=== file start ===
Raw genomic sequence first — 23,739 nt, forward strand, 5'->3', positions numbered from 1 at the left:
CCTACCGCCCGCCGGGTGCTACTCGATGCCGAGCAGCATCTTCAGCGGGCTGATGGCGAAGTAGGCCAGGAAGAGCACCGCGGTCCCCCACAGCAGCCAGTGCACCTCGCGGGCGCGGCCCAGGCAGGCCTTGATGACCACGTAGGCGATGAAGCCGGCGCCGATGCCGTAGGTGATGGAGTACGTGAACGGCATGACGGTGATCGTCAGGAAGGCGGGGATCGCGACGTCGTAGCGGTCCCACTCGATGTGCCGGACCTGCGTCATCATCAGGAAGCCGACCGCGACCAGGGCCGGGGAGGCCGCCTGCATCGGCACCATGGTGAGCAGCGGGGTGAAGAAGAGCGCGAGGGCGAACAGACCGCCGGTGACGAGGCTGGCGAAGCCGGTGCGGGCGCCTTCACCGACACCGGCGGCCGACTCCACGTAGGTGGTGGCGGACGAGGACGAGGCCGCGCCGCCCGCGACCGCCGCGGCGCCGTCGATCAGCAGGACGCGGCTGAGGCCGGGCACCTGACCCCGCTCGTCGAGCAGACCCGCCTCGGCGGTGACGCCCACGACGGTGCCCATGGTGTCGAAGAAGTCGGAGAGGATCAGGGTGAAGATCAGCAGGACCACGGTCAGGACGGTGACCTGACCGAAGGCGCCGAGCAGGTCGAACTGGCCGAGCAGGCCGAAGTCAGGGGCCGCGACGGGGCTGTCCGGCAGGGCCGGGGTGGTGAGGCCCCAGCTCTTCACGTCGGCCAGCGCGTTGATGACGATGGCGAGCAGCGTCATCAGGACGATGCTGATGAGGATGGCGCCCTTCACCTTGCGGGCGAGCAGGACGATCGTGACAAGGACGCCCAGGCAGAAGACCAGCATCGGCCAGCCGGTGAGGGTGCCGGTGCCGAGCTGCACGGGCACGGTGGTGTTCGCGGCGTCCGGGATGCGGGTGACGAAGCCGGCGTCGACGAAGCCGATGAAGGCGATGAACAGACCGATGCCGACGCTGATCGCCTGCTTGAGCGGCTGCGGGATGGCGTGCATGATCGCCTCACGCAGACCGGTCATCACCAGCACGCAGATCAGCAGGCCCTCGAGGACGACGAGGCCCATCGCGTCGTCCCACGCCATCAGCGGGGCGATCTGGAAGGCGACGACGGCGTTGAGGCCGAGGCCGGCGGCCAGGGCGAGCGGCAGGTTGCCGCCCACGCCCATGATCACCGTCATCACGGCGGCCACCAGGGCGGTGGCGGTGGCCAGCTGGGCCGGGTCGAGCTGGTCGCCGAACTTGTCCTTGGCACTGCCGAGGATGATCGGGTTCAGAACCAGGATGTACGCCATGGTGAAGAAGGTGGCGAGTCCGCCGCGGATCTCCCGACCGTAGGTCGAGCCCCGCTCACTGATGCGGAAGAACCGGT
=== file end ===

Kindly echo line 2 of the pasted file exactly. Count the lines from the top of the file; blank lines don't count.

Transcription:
CCTACCGCCCGCCGGGTGCTACTCGATGCCGAGCAGCATCTTCAGCGGGCTGATGGCGAAGTAGGCCAGGAAGAGCACCGCGGTCCCCCACAGCAGCCAGTGCACCTCGCGGGCGCGGCCCAGGCAGGCCTTGATGACCACGTAGGCGATGAAGCCGGCGCCGATGCCGTAGGTGATGGAGTACGTGAACGGCATGACGGTGATCGTCAGGAAGGCGGGGATCGCGACGTCGTAGCGGTCCCACTCGATGTGCCGGACCTGCGTCATCATCAGGAAGCCGACCGCGACCAGGGCCGGGGAGGCCGCCTGCATCGGCACCATGGTGAGCAGCGGGGTGAAGAAGAGCGCGAGGGCGAACAGACCGCCGGTGACGAGGCTGGCGAAGCCGGTGCGGGCGCCTTCACCGACACCGGCGGCCGACTCCACGTAGGTGGTGGCGGACGAGGACGAGGCCGCGCCGCCCGCGACCGCCGCGGCGCCGTCGATCAGCAGGACGCGGCTGAGGCCGGGCACCTGACCCCGCTCGTCGAGCAGACCCGCCTCGGCGGTGACGCCCACGACGGTGCCCATGGTGTCGAAGAAGTCGGAGAGGATCAGGGTGAAGATCAGCAGGACCACGGTCAGGACGGTGACCTGACCGAAGGCGCCGAGCAGGTCGAACTGGCCGAGCAGGCCGAAGTCAGGGGCCGCGACGGGGCTGTCCGGCAGGGCCGGGGTGGTGAGGCCCCAGCTCTTCACGTCGGCCAGCGCGTTGATGACGATGGCGAGCAGCGTCATCAGGACGATGCTGATGAGGATGGCGCCCTTCACCTTGCGGGCGAGCAGGACGATCGTGACAAGGACGCCCAGGCAGAAGACCAGCATCGGCCAGCCGGTGAGGGTGCCGGTGCCGAGCTGCACGGGCACGGTGGTGTTCGCGGCGTCCGGGATGCGGGTGACGAAGCCGGCGTCGACGAAGCCGATGAAGGCGATGAACAGACCGATGCCGACGCTGATCGCCTGCTTGAGCGGCTGCGGGATGGCGTGCATGATCGCCTCACGCAGACCGGTCATCACCAGCACGCAGATCAGCAGGCCCTCGAGGACGACGAGGCCCATCGCGTCGTCCCACGCCATCAGCGGGGCGATCTGGAAGGCGACGACGGCGTTGAGGCCGAGGCCGGCGGCCAGGGCGAGCGGCAGGTTGCCGCCCACGCCCATGATCACCGTCATCACGGCGGCCACCAGGGCGGTGGCGGTGGCCAGCTGGGCCGGGTCGAGCTGGTCGCCGAACTTGTCCTTGGCACTGCCGAGGATGATCGGGTTCAGAACCAGGATGTACGCCATGGTGAAGAAGGTGGCGAGTCCGCCGCGGATCTCCCGACCGTAGGTCGAGCCCCGCTCACTGATGCGGAAGAACCGGT